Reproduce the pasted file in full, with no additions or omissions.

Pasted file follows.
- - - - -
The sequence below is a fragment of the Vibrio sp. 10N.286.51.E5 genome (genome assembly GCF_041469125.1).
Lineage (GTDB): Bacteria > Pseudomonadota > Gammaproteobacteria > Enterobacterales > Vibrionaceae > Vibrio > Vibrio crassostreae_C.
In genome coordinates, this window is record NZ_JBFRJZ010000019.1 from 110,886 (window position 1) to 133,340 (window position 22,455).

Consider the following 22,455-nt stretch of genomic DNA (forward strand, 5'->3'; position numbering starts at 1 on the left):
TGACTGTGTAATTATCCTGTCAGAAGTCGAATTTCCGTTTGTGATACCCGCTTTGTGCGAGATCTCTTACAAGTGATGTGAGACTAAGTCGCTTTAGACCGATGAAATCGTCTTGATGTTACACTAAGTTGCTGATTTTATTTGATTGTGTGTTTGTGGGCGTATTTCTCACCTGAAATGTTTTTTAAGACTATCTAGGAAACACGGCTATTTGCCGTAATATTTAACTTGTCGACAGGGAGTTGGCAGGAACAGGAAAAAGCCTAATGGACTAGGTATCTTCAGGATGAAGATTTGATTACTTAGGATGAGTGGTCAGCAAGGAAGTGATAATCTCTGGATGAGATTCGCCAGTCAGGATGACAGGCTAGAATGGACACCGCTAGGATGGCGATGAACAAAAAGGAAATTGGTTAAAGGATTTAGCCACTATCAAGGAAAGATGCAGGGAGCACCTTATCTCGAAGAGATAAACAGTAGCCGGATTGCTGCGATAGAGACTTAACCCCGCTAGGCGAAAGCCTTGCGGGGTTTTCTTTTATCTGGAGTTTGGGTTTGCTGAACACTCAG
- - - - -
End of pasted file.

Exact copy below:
The sequence below is a fragment of the Vibrio sp. 10N.286.51.E5 genome (genome assembly GCF_041469125.1).
Lineage (GTDB): Bacteria > Pseudomonadota > Gammaproteobacteria > Enterobacterales > Vibrionaceae > Vibrio > Vibrio crassostreae_C.
In genome coordinates, this window is record NZ_JBFRJZ010000019.1 from 110,886 (window position 1) to 133,340 (window position 22,455).

Consider the following 22,455-nt stretch of genomic DNA (forward strand, 5'->3'; position numbering starts at 1 on the left):
TGACTGTGTAATTATCCTGTCAGAAGTCGAATTTCCGTTTGTGATACCCGCTTTGTGCGAGATCTCTTACAAGTGATGTGAGACTAAGTCGCTTTAGACCGATGAAATCGTCTTGATGTTACACTAAGTTGCTGATTTTATTTGATTGTGTGTTTGTGGGCGTATTTCTCACCTGAAATGTTTTTTAAGACTATCTAGGAAACACGGCTATTTGCCGTAATATTTAACTTGTCGACAGGGAGTTGGCAGGAACAGGAAAAAGCCTAATGGACTAGGTATCTTCAGGATGAAGATTTGATTACTTAGGATGAGTGGTCAGCAAGGAAGTGATAATCTCTGGATGAGATTCGCCAGTCAGGATGACAGGCTAGAATGGACACCGCTAGGATGGCGATGAACAAAAAGGAAATTGGTTAAAGGATTTAGCCACTATCAAGGAAAGATGCAGGGAGCACCTTATCTCGAAGAGATAAACAGTAGCCGGATTGCTGCGATAGAGACTTAACCCCGCTAGGCGAAAGCCTTGCGGGGTTTTCTTTTATCTGGAGTTTGGGTTTGCTGAACACTCAG